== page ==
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Technology and tenure: creating oppositional discourse in an offline and online world
ARTICLE

Computers and Composition Volume 17, Number 1, ISSN 8755-4615 Publisher: Elsevier Ltd

Abstract

In this article, I look at the complexity of the technorhetorician’s place within academic institutions that promote traditional retention, promotion, and tenure procedures. First, I point out the shortcomings of current positionalities assigned to technorhetoricians. I then expand on theories of opposition as defined by Chela Sandoval (1994) in “Re-entering Cyberspace: Sciences of Resistance.” I use this framework to look at the problems when creating binaries to identify online and offline work as traditional or marginal. I argue that we are a diverse and multilayered group whose members occupy many positions, emphasizing the shifting and sometimes contradictory nature of marginality in cyberspace. I conclude by pointing out possible effects of our diverse positionalities on our retention, tenure, and promotion efforts.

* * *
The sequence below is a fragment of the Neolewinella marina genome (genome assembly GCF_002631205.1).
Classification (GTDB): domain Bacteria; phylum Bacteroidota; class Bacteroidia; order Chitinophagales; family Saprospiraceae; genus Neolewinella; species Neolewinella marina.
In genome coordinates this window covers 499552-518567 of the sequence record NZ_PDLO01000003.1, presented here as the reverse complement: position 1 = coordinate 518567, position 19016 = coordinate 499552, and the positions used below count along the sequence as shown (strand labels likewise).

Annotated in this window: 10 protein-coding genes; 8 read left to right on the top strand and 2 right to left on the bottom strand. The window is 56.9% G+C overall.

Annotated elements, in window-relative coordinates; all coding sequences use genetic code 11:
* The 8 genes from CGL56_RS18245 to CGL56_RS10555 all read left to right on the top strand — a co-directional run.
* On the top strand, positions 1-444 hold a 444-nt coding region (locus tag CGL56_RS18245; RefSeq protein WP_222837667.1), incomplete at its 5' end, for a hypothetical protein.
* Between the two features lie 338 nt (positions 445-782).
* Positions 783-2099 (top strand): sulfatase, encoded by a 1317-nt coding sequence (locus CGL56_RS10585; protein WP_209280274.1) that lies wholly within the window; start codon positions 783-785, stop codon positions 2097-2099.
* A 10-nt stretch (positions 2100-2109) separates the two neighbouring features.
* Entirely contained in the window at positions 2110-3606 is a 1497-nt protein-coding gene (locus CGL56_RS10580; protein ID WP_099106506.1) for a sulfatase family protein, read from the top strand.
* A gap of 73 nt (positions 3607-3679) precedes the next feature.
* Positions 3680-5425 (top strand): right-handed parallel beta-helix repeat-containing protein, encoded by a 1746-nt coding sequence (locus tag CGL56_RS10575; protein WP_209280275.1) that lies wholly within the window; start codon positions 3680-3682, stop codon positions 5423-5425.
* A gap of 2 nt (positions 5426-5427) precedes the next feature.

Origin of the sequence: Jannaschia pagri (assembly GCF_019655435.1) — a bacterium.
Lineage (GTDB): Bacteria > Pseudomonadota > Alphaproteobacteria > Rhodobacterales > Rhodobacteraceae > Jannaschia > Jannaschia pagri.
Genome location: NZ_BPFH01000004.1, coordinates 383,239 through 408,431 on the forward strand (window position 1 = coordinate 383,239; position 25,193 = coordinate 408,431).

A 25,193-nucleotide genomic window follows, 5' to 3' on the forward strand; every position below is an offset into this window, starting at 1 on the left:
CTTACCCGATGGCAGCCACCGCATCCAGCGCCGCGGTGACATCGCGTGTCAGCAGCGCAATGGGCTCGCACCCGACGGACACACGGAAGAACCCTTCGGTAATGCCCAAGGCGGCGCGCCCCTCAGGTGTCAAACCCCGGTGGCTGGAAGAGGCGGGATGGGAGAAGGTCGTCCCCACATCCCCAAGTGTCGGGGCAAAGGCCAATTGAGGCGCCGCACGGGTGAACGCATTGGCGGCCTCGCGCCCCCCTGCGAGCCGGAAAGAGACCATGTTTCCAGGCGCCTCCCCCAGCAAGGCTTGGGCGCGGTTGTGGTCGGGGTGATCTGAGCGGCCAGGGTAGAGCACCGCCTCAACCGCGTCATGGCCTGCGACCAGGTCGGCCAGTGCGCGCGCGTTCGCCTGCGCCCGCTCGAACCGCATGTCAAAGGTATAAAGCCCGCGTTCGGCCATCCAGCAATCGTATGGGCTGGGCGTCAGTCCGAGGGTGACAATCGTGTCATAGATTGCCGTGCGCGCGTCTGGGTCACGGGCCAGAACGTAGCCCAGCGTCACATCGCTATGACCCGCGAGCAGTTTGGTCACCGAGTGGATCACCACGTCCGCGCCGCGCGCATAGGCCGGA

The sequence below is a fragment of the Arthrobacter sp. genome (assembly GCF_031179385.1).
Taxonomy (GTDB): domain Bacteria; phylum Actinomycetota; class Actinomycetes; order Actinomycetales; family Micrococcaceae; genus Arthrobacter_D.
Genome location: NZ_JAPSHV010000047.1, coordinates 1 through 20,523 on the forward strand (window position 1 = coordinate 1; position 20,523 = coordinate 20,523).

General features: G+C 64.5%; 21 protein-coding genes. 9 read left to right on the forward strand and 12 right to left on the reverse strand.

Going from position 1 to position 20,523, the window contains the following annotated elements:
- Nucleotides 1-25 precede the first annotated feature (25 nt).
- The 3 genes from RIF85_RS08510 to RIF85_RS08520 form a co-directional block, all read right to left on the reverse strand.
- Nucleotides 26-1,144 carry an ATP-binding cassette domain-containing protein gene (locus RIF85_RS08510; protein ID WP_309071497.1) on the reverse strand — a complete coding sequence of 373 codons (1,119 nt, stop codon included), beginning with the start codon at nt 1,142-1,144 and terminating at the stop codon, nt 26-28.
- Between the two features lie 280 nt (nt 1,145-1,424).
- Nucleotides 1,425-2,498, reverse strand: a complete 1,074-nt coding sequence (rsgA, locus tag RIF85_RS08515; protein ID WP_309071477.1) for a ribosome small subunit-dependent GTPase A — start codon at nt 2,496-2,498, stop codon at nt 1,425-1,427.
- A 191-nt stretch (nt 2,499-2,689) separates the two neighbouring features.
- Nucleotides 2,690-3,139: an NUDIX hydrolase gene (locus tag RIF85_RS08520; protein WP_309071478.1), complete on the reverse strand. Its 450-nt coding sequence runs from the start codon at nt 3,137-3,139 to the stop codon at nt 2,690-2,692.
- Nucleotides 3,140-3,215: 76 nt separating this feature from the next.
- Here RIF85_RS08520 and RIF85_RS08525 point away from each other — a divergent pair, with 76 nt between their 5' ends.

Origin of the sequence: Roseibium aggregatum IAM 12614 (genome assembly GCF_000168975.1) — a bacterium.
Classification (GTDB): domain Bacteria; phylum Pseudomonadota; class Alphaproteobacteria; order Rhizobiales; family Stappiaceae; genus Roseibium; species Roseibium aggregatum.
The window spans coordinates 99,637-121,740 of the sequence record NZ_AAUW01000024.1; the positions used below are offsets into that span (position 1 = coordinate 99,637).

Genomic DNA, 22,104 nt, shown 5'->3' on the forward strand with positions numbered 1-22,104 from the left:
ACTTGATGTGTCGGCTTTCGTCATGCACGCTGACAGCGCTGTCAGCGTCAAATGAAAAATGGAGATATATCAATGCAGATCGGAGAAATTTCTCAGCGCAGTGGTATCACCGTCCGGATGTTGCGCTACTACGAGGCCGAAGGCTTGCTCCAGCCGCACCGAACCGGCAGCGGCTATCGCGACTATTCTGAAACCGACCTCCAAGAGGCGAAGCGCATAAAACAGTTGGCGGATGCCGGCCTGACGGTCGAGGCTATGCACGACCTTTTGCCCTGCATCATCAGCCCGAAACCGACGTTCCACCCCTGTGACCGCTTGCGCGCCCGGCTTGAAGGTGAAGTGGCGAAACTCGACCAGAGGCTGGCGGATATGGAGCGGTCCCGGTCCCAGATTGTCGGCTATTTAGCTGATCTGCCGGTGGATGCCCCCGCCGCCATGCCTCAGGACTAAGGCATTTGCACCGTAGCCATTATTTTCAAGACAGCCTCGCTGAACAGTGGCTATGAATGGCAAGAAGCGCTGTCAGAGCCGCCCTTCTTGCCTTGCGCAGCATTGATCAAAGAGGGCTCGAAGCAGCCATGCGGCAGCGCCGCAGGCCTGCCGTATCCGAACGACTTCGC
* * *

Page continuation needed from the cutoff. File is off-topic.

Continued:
Citation

Gruber, S. (2000). Technology and tenure: creating oppositional discourse in an offline and online world. Computers and Composition, 17(1), 41-55. Elsevier Ltd. Retrieved July 18, 2019 from .

This record was imported from Computers and Composition on January 31, 2019. Computers and Composition is a publication of Elsevier.

Full text is availabe on Science Direct: http://dx.doi.org/10.1016/S8755-4615(99)00029-8

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